Korean J Parasitol.  2004 Dec;42(4):185-193. 10.3347/kjp.2004.42.4.185.

Influence of calcium ion on host cell invasion and intracellular replication by Toxoplasma gondii

  • 1Department of Parasitology and Institute of Biomedical Science, Hanyang University College of Medicine, Seoul 133-791, Korea. mhahn@hanyang.ac.kr
  • 2Department of Parasitology, Korea University College of Medicine, Seoul 136-701, Korea.
  • 3Department of Parasitology, Chungnam National University College of Medicine, Daejeon 301-131, Korea.


Toxoplasma gondii is an obligate intracellular protozoan parasite, which invades a wide range of hosts including humans. The exact mechanisms involved in its invasion are not fully understood. This study focused on the roles of Ca2+ in host cell invasion and in T. gondii replication. We examined the invasion and replication of T. gondii pretreated with several calcium modulators, the conoid extrusion of tachyzoites. Calmodulin localization in T. gondii were observed using the immunogold method, and Ca2+ levels in tachyzoites by confocal microscopy. In light microscopic observation, tachyzoites co-treated with A23187 and EGTA showed that host cell invasion and intracellular replication were decreased. The invasion of tachyzoites was slightly inhibited by the Ca2+ channel blockers, bepridil and verapamil, and by the calmodulin antagonist, calmidazolium. We observed that calcium saline containing A23187 induced the extrusion of tachyzoite conoid. By immunoelectron microscopy, gold particles bound to anti-calmodulin or anti-actin mAb, were found to be localized on the anterior portion of tachyzoites. Remarkably reduced intracellular Ca2+ was observed in tachyzoites treated with BAPTA/AM by confocal microscopy. These results suggest that host cell invasion and the intracellular replication of T. gondii tachyzoites are inhibited by the calcium ionophore, A23187, and by the extracellular calcium chelator, EGTA.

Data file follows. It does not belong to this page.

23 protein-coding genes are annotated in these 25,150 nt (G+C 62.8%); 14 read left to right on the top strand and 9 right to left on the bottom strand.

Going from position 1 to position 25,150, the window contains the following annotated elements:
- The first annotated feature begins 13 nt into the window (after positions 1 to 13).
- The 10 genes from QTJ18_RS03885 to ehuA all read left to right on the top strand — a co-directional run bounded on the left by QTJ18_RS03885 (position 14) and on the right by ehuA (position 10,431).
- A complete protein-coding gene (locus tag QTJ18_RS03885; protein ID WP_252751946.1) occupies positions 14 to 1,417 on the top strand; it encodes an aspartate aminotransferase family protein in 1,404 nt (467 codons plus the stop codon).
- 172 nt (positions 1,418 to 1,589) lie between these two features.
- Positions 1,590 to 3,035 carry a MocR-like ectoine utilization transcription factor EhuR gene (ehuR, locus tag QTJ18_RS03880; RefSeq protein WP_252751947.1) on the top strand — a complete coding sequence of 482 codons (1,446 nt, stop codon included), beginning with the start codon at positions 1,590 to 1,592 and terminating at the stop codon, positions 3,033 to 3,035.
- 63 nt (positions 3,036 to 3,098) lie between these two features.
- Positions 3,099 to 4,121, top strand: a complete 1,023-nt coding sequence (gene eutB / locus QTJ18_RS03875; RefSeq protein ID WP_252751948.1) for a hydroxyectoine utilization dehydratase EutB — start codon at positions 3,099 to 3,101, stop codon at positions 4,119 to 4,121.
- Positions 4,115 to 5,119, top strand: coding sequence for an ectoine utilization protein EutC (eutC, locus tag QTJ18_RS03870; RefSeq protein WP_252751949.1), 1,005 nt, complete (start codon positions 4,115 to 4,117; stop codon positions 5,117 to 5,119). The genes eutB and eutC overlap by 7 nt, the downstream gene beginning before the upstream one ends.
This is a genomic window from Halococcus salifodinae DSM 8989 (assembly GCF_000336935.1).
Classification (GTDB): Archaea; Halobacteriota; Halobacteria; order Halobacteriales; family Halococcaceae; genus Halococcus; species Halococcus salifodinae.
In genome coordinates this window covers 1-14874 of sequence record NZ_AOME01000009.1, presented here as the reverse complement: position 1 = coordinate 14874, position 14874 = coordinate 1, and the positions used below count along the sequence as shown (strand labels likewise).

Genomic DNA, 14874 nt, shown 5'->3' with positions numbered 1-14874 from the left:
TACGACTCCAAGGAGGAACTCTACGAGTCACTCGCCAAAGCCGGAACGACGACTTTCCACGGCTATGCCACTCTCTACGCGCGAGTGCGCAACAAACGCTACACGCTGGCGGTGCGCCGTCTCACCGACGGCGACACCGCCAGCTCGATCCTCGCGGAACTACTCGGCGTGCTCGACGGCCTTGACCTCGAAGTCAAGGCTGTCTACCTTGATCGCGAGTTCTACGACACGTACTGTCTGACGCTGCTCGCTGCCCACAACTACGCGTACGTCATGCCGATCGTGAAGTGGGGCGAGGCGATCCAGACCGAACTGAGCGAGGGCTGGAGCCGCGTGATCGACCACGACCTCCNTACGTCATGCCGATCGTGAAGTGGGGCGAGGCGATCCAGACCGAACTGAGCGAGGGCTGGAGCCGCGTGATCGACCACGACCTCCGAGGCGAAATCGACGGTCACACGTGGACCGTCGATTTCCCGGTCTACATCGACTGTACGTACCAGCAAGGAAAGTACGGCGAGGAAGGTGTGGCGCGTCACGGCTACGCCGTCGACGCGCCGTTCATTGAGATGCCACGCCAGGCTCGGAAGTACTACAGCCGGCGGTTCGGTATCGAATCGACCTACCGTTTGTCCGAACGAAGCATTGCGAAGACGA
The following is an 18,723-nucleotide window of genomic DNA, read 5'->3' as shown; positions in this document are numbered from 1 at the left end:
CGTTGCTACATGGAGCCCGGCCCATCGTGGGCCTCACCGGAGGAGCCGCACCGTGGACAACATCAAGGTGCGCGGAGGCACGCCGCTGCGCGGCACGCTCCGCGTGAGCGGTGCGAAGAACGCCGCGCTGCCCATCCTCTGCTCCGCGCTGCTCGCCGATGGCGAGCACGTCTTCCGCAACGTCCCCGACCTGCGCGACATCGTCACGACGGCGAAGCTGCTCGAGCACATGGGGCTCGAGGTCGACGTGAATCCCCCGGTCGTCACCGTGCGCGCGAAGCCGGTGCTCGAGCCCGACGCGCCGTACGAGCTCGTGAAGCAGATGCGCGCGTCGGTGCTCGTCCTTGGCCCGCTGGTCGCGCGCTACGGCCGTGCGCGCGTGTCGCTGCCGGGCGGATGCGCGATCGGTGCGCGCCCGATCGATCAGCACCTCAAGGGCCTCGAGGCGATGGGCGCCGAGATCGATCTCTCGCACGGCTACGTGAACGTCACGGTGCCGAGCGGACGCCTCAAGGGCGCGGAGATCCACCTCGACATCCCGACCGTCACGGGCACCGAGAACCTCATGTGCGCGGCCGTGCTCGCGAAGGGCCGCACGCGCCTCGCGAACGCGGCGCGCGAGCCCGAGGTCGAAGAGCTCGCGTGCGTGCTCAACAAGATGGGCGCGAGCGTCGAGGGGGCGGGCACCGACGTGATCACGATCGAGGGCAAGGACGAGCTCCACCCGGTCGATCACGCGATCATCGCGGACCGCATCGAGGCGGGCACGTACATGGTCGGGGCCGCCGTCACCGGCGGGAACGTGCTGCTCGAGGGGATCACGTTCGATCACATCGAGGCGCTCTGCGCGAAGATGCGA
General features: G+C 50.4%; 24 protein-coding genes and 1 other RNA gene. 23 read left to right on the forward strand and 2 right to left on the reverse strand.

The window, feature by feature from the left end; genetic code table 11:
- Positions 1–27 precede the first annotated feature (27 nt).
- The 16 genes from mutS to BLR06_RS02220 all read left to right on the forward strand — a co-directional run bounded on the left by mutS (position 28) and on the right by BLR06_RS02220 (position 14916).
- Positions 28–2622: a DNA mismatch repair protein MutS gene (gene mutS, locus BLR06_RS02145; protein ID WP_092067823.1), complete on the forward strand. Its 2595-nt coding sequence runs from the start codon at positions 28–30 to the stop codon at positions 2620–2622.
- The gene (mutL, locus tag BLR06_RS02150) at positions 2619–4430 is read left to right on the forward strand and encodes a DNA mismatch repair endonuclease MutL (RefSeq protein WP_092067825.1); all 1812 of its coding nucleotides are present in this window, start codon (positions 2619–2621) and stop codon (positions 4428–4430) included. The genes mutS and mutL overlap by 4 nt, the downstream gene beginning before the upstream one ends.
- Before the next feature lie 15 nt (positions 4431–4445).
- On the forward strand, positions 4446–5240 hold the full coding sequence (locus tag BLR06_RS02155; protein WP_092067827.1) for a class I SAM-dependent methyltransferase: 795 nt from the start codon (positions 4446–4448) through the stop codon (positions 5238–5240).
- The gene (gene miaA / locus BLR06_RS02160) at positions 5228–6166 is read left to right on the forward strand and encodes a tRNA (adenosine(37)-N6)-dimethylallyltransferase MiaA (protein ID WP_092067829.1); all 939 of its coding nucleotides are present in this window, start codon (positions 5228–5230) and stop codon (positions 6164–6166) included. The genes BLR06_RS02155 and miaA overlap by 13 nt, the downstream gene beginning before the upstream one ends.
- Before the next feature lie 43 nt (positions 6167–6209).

Toxoplasma gondii; calcium ion; cell invasion; intracellular replication
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